EECS-443 Advanced Operating Systems
Winter 2009


Remember to check this regularly

Administrative Information


Fabián E. Bustamante
Technological Institute, L465
+1 847 491-2745
Office Hours: TBD.

Course Description

A hands-on project oriented course on what's hot in systems research!

Advanced Operating Systems is a graduate level course on advanced concepts on operating systems and distributed computing. The course covers a wide array of research topics in systems, from historical perspectives to current topics such as peer-to-peer computing and mobile systems. The class consists of two major thrusts: reading and reviewing papers and doing a research project on your own.

Location and Time

Mondays and Wednesdays 11AM-12:20PM
(Location Tech Building M349)

In compliance with Section 504 of the 1973 Rehabilitation Act and the Americans with Disabilities Act, Northwestern University is committed to providing equal access to all programming. Students with disabilities seeking accommodations are encouraged to contact the office of Services for Students with Disabilities (SSD) at +1 847 467-5530 or SSD is located in the basement of Scott Hall. Additionally, I am available to discuss disability-related needs during office hours or by appointment.

Course Prerequisites

The basic prerequisite is to have taken an undergraduate operating system course (such as CS-343). Please come talk to me if you don't fulfill this requirement.

Communication Channels

There are a couple of communication channels set up for this class:


There is no textbook for this course. The course will be structured around readings from conference proceedings and journal articles.

Course Organization

Paper Presentation

We will be reading one paper per meeting. The paper will be first presented to the group by a student and then discussed in a round-table manner. A student assigned to play devil's advocate will help jumpstart the conversation. To ensure lively discussions, you will be responsible for reading and preparing a short (typed) summary of the assigned paper before each class. Summaries will be due by 11:59PM of the previous day so that the staff has time to read them and bring your comments into next class' discussion.

Each lecture will consist of a formal presentation, and is expected to go into considerable depth by focusing on some aspect of the material and treating it thoroughly. We'll be using slides that will be made available on the course site. Each presentation will normally last between 30 and 35 minutes, followed by the discussion (presenters are required to meet with either me or the TA before class in order to discuss the slides). All students in the class are expected to participate in these discussions.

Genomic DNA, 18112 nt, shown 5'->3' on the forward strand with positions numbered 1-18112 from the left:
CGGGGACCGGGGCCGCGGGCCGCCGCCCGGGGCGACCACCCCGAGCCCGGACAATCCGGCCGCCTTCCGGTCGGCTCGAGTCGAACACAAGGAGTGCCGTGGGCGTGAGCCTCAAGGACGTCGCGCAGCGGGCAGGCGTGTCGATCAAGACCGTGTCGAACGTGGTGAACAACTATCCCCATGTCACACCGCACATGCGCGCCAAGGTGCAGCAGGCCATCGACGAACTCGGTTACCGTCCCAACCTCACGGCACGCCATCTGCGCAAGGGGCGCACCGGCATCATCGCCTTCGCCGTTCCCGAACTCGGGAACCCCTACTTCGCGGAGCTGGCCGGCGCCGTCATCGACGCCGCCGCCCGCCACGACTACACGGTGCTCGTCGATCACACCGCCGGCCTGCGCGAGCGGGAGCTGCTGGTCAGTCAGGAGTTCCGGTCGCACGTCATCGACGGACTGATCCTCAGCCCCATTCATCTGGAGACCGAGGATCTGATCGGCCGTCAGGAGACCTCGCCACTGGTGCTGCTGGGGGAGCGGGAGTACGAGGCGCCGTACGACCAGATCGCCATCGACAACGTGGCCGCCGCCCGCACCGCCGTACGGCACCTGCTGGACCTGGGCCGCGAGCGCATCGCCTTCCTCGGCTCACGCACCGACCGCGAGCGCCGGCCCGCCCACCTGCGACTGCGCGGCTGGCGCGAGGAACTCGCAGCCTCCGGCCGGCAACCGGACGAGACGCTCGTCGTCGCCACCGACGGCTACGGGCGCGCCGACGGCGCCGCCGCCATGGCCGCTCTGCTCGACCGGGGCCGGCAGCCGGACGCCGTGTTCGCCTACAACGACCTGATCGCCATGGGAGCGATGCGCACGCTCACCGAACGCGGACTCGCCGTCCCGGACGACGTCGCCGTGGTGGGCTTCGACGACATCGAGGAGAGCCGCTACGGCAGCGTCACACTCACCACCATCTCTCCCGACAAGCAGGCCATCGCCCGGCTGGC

Reading Papers

You will be responsible for reading and preparing a summary of the assigned paper before each class. Your final grade will depend on faithfully submitting summaries for each and every paper before we talk about them in class: this is simple to ensure everybody keeps up with the reading.

When reading papers it is normally useful to write down a summary of about a page. Your summary should include at least:

  1. Paper title and its author(s).
  2. Brief one-line summary.
  3. A paragraph of the most important ideas: perhaps a combination of their motivations, observations, interesting parts of the design, or clever parts of their implementation.
  4. A paragraph of the largest flaws; maybe an experiment was poorly designed or the main idea had a narrow scope or applicability. Being able to assess weaknesses as well as strengths is an important skill for this course and beyond.
  5. A last paragraph where you state the relevance of the ideas today, potential future research suggested by the article, etc.

You may find the following brochure useful: Efficient reading of papers in Science and Technology by Michael J. Hanson, 1990, revised 2000 Dylan McNamee.


Research projects are a critical component of this course. Your goal is to design, construct and/or evaluate an interesting software system. The system should explore the issues, solve problems and exploit techniques from classroom discussions and readings. Projects must be written up in a term paper and teams will present their results at the end of the course in a systems class mini-conference. Projects ideas will be suggested by the instructor, but you are encouraged to come up with your own ideas. Project teams will work under the guidance of a project leader (assigned by me) with whom you will meet once a week.

This is the schedule of deliverables (this is mainly to ensure steady progress):


There will be one final, open-book exam covering the reading material. A sample exam will be available along with sample solutions.

This is an example final exam from a previous iteration of a similar course (Distributed Systems, Winter 2004). It should give you a sense of the kind of exam you should expect. For example, note that it includes a couple of basic questions, a one-page summary and a more open-ended research/design question (you need to be inside NU CS to access this).

General Advice:

  1. Roy Levin and David D. Redell, An evaluation of the ninth SOSP submissions -or- How (and how not) to write a good systems paper, ACM SIGOPS Operating Systems Review 17(3):35-40 (July, 1983)
  2. Alan Jay Smith, The Task of the Referee, IEEE Computer, 23 (4):65-71 (April 1990)
  3. George D. Gopen and Judith A. Swan,The Science of Scientific Writing,American Scientist (Nov-Dec 1990), 78: 550-558.
  4. B. Lampson, Hints for Computer System Design, ACM Symposium on Operating Systems Principles, Dec. 1983, pp 33-48.
  5. Richard P. Gabriel, "Worse is Better", an excerpt (section 2-2.1, pages 7-10) from LISP: good news, bad news, how to win BIG AI Expert, vol. 6, no. 6, June 1991, pp. 31-39.



Last modified: Tue Mar 10 10:35:06 CDT 2009